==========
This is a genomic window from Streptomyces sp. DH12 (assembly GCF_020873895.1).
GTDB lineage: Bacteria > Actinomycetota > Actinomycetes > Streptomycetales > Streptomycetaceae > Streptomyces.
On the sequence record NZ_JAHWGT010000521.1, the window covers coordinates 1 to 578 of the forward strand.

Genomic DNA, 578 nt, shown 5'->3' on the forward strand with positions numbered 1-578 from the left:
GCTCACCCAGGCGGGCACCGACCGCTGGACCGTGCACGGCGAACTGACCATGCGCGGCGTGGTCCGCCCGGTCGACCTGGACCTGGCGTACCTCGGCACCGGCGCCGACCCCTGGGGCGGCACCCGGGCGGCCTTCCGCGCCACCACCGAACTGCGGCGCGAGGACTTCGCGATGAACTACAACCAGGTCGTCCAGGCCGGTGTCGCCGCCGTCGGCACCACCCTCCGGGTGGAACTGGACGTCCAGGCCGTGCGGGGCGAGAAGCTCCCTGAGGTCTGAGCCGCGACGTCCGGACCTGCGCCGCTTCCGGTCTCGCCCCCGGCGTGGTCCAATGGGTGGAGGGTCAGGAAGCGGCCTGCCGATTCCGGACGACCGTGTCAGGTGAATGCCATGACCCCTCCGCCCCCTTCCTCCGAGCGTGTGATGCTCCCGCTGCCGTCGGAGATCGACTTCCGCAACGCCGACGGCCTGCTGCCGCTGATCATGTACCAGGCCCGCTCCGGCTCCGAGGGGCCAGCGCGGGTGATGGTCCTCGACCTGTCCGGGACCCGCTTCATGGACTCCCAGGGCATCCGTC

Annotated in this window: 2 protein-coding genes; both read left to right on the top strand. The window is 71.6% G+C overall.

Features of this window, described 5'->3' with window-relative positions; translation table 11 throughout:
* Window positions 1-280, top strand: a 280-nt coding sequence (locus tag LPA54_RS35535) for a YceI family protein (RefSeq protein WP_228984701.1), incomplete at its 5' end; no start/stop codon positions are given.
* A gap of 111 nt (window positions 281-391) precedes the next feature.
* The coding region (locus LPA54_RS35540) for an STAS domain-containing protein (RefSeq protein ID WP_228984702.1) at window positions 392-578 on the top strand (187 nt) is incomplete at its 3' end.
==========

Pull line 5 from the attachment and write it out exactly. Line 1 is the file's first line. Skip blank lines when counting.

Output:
GCTCACCCAGGCGGGCACCGACCGCTGGACCGTGCACGGCGAACTGACCATGCGCGGCGTGGTCCGCCCGGTCGACCTGGACCTGGCGTACCTCGGCACCGGCGCCGACCCCTGGGGCGGCACCCGGGCGGCCTTCCGCGCCACCACCGAACTGCGGCGCGAGGACTTCGCGATGAACTACAACCAGGTCGTCCAGGCCGGTGTCGCCGCCGTCGGCACCACCCTCCGGGTGGAACTGGACGTCCAGGCCGTGCGGGGCGAGAAGCTCCCTGAGGTCTGAGCCGCGACGTCCGGACCTGCGCCGCTTCCGGTCTCGCCCCCGGCGTGGTCCAATGGGTGGAGGGTCAGGAAGCGGCCTGCCGATTCCGGACGACCGTGTCAGGTGAATGCCATGACCCCTCCGCCCCCTTCCTCCGAGCGTGTGATGCTCCCGCTGCCGTCGGAGATCGACTTCCGCAACGCCGACGGCCTGCTGCCGCTGATCATGTACCAGGCCCGCTCCGGCTCCGAGGGGCCAGCGCGGGTGATGGTCCTCGACCTGTCCGGGACCCGCTTCATGGACTCCCAGGGCATCCGTC